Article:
4. Save it for later

So many parents will relate to having a child peppering them with requests for something they want when you’re out shopping, and as soon as you say ‘no’, the whining begins. Luckily, Jennifer has a genius strategy up her sleeve to offset this response: “Take a photo of the item they are asking for and add it to an album on your phone titled ‘gift ideas’. You can show them that it’s been added to the queue for upcoming birthdays, holidays, or as a reward for something in the future. Then when those dates come up, it’s easy to share with family or friends and reinforces the promise that you will purchase the things you already know they want.” Why didn’t we think of that sooner? 

5. Start a complaint book

Journaling has been a useful tool for adults to get their thoughts out of their head and onto paper, helping them to offload stress or worries, so why not encourage the kids to do something similar if they’re old enough to write? Jennifer calls it a ‘complaint book’, where children can write down a list of things they’re not happy with: “Once they’re done, create a second column on the page and ask them to write out ways they think they can fix the problem. They may need help with this at first, so plan to spend a few minutes showing them what you mean. This will begin to teach your child to find resolutions for themselves when faced with things that frustrate or aggravate them.”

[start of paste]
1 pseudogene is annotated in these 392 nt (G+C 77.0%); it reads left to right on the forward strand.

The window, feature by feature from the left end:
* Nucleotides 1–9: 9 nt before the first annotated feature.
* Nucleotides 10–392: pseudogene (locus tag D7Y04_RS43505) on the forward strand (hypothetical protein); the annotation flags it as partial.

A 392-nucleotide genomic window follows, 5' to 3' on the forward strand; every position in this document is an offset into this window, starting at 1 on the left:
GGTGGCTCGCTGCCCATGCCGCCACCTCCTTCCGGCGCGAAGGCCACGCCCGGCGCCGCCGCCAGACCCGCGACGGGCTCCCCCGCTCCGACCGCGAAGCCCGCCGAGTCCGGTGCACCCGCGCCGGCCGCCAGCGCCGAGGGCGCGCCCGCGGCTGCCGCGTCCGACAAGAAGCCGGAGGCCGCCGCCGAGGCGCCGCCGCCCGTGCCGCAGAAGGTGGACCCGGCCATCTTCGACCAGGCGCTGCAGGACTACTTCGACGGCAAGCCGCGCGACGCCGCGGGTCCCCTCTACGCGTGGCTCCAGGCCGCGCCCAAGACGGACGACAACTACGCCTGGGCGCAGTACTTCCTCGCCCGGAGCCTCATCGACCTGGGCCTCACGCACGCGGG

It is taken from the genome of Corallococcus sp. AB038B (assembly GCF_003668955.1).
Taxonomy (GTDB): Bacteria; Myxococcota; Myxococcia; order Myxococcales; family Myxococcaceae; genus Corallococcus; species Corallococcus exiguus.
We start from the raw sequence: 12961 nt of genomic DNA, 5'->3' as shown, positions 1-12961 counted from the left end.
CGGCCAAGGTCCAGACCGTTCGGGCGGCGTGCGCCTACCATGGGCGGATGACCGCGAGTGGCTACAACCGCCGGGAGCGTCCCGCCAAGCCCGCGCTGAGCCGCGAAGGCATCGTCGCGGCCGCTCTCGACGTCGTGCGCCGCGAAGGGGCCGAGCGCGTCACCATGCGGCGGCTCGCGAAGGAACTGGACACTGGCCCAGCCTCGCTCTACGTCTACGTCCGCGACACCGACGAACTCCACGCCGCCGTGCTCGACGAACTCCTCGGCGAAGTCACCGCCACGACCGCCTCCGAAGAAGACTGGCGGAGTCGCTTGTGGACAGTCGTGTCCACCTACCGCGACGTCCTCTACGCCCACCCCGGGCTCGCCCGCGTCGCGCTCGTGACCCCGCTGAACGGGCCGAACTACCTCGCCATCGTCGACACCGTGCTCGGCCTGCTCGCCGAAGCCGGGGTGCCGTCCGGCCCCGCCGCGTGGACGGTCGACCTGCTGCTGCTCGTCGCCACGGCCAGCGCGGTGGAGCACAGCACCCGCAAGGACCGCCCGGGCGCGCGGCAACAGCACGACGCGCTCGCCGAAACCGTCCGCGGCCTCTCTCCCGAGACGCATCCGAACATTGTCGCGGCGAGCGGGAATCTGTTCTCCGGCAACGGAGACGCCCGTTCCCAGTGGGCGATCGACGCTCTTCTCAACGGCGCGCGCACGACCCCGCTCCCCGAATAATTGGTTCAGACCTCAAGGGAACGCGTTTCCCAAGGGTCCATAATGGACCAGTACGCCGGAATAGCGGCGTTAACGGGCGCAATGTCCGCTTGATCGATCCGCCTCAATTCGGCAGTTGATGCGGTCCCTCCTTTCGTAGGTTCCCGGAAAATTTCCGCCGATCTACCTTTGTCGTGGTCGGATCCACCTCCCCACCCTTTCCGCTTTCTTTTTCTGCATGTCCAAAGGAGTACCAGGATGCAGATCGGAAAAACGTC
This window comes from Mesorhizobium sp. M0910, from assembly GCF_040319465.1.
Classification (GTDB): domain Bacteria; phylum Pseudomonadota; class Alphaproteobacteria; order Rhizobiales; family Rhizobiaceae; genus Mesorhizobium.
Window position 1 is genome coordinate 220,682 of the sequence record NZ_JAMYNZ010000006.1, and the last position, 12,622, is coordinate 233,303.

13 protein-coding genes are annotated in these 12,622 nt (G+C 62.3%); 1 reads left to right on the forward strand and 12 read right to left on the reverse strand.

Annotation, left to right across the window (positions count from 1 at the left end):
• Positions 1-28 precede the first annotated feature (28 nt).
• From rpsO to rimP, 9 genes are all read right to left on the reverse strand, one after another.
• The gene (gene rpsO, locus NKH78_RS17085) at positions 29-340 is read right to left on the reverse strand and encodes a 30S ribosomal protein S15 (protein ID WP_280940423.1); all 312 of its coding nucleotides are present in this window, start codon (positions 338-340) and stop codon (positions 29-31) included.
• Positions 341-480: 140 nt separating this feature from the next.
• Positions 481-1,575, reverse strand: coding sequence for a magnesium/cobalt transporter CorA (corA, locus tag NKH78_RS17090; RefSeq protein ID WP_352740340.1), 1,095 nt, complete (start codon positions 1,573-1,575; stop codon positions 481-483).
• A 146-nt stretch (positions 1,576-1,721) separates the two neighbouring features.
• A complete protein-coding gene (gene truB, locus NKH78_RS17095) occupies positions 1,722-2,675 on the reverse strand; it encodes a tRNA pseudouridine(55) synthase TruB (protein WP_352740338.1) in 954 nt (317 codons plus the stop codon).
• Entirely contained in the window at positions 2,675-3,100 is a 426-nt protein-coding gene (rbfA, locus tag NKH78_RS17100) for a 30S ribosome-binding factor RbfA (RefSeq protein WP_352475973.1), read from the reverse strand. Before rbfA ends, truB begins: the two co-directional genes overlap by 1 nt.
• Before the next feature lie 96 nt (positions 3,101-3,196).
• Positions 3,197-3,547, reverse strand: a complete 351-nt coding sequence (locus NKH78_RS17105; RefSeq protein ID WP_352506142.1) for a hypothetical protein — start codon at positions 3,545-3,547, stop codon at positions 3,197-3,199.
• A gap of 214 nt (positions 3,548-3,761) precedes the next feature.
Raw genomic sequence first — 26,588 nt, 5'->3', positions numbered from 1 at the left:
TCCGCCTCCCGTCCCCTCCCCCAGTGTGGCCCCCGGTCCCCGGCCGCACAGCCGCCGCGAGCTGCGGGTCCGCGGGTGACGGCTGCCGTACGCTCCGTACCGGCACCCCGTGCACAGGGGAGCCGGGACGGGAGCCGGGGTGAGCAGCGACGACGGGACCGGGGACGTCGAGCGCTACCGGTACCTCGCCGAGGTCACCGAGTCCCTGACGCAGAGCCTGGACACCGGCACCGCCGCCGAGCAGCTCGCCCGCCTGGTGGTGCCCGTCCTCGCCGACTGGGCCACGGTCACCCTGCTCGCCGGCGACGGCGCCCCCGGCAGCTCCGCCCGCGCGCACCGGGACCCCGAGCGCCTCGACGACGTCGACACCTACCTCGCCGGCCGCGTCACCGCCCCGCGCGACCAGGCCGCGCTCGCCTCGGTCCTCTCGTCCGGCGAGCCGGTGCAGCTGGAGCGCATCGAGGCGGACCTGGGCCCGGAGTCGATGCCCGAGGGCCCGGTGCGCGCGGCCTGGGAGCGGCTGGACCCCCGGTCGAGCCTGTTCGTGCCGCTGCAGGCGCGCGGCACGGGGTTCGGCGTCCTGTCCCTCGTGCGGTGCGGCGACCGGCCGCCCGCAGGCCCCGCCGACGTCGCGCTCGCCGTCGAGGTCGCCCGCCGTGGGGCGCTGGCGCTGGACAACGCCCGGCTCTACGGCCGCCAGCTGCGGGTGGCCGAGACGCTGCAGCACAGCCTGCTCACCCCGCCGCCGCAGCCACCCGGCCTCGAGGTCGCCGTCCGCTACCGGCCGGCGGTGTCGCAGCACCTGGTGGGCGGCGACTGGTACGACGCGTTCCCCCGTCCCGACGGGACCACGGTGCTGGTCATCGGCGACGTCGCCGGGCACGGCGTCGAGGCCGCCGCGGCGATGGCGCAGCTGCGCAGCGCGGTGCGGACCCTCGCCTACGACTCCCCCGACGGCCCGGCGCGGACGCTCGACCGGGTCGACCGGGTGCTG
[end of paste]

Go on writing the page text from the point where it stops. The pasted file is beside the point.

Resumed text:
The final word? “Remember that consistency is critical and your child can catch on quickly if these are reinforced with regularity. Before you know it, your child will be asking for what they want, and whining and complaining will be a distant memory for everyone.”

For more parenting techniques, an expert reveals her discipline hack for kids of all ages and this is how to deal with children who laugh at you when you reprimanding them.

Jennifer Martin, Founder and CEO of Jennifer Martin Mindset, Inc.
Jennifer Martin

Jennifer Martin is a parenting coach and speaker, with over 25 years of experience as a certified facilitator and transformation coach. She is the CEO and legacy owner of Pathways to Successful Living Seminars. As a mum of two, she helps take the pain out of parenting by teaching simple techniques to improve connection and communication with children, creating happier and healthier households. With over 45,000 graduates of the Pathways to Successful Living programmes, her organisation has helped thousands of people identify their personal and professional leadership capabilities.

Daniella Gray
Family News & Wellbeing Writer

From building healthy family relationships to self-care tips for mums and parenting trends - Daniella also covers postnatal workouts and exercises for kids. After gaining a Print Journalism BA Hons degree and NCTJ Diploma in Journalism at Nottingham Trent University, Daniella started writing for Health & Wellbeing and co-hosted the Walk to Wellbeing podcast. She has also written for Stylist, Natural Health, The Sun UK and Fit & Well. In her free time, Daniella loves to travel, try out new fitness classes and cook for family and friends.